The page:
When orgasm is approaching, there is plenty of fluid in both the prostate gland and the seminal vesicles. During orgasm the pelvic muscles contract with regular intervals. Masters and Johnson measured the interval between the first contractions to be 0.8 seconds. After some seconds, the contractions become weaker and the length of the intervals increases.
Even muscle fibers in the urethra are contracting during ejaculation to help expel the seminal fluid through the urethral opening. Usually a man will thrust heavily during orgasm and move his body at the same pace as the pelvic contractions. Masters and Johnson also observed that men may have vigorous contractions in the legs and arms before and during orgasm. These contractions were named carpopedal spasms and are most prominent when the man lies supine during orgasm.
After ejaculation the spongy bodies are gradually emptied of blood. The rate at which the erection subsides is dependent on the duration of the erection before orgasm amongst other factors. At first the penis is reduced to a size approximately 50% larger than its size prior to erection. It may take some time before the penis has been reduced to its completely flaccid state.
After ejaculation the man goes through a so called refractory period where complete erection and orgasm is unachievable. During this period he is less receptive to sexual stimuli, physical as well as psychological. He may feel tired and exhausted after orgasm, and this period may last from minutes to hours. The duration of the refractory period is shorter for younger than for older men.
Different Patterns of Response
The green graph shows a typical male response pattern. The y-axis represents sexual excitement while the x-axis represents time. Sexual excitement increases rapidly during the excitement phase and stays at a high level during the plateau phase. At the time of orgasm the excitement suddenly increases rapidly and falls to a low level immediately after ejaculation.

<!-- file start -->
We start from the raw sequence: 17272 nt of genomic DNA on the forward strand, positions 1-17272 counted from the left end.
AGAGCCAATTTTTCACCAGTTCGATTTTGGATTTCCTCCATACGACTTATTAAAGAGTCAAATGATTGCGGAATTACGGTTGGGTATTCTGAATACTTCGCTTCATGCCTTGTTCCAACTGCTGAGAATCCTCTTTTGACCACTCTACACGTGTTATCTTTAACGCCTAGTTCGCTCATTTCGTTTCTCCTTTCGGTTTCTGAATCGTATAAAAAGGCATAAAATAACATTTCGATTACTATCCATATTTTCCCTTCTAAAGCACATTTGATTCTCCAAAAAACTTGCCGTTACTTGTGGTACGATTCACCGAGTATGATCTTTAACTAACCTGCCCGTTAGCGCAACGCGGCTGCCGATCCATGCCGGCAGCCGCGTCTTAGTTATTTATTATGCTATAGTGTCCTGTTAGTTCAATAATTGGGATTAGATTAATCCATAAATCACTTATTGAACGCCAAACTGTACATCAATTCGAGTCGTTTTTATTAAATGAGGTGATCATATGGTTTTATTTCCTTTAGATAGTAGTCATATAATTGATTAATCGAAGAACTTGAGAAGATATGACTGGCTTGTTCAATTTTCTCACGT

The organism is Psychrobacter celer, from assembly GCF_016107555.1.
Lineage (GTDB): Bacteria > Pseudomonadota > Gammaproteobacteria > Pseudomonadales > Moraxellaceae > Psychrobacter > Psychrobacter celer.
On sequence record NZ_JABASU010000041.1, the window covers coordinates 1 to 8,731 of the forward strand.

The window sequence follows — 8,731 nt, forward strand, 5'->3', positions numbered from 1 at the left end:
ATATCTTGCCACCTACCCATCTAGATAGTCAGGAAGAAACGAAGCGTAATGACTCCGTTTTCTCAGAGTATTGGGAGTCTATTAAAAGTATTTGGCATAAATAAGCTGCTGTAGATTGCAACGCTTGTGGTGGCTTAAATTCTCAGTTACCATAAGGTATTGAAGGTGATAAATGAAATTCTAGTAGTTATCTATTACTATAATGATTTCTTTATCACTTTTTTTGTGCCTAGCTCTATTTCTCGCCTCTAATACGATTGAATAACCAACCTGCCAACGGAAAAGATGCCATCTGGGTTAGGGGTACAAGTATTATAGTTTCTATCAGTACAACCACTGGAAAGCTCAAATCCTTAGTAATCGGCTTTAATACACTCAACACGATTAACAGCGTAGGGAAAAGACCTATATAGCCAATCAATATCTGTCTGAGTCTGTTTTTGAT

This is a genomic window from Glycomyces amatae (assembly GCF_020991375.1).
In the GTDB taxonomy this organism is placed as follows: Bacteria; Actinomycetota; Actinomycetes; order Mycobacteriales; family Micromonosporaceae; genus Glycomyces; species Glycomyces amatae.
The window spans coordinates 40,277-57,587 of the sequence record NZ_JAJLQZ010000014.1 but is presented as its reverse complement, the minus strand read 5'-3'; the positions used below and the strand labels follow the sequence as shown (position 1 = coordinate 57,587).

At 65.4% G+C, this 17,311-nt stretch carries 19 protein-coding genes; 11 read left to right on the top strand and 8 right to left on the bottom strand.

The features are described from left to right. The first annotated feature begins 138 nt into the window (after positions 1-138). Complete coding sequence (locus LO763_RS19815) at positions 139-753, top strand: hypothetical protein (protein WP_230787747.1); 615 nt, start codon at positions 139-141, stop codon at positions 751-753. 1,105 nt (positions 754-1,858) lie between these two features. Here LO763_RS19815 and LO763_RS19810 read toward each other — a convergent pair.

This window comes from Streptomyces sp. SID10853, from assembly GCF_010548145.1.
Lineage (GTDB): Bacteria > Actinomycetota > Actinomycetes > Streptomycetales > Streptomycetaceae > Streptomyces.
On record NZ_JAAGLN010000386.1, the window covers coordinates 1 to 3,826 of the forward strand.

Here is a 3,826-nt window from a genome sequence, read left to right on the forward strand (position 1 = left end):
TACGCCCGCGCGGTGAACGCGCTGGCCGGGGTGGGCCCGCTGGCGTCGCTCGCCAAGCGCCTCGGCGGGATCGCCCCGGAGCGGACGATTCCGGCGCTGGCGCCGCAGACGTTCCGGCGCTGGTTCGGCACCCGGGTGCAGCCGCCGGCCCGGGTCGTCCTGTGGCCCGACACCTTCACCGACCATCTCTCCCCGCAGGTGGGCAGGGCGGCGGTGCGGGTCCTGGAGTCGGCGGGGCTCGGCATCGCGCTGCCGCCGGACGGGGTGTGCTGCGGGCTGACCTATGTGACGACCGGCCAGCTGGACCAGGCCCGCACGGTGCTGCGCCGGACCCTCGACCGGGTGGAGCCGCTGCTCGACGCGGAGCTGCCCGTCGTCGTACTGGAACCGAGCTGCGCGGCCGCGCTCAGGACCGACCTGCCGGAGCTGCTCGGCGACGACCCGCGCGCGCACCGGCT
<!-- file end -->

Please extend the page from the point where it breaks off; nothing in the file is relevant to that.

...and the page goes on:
Different men may be represented by different graphs. When the orgasm regularly comes much earlier than desired, the man suffers from premature ejaculation. The red graph illustrates this pattern of reseponse. The sexual excitement increases rapidly, but the man is not able to remain at the plateau level for more than a short period until he suddenly experiences orgasm. It is completely normal to have early ejaculations at an early stage of marital life. The feelings may be so overwhelming that everything is happening at a very high speed. As the man becomes more experienced and feels more confident, he may relax and be able delay orgasm.
Premature ejaculation becomes a problem if the man is unable to gain better control of his sexual reactions over time. As mentioned under the section about pelvic floor exercises, a man may gain control over his reactions by training the pelvic muscles. There are specific training programs made to strengthen the PC-muscle and give total control of the male orgasm and time of ejaculation (2).
1. Masters, William H., Johnson, Virginia E. Human sexual response. Little, Brown and Company, Boston, 1966.
2. Keesling, Barbara. How to make love all night. Male multiple orgasm and other secrets for prolonged lovemaking. Warner books, London, 1994.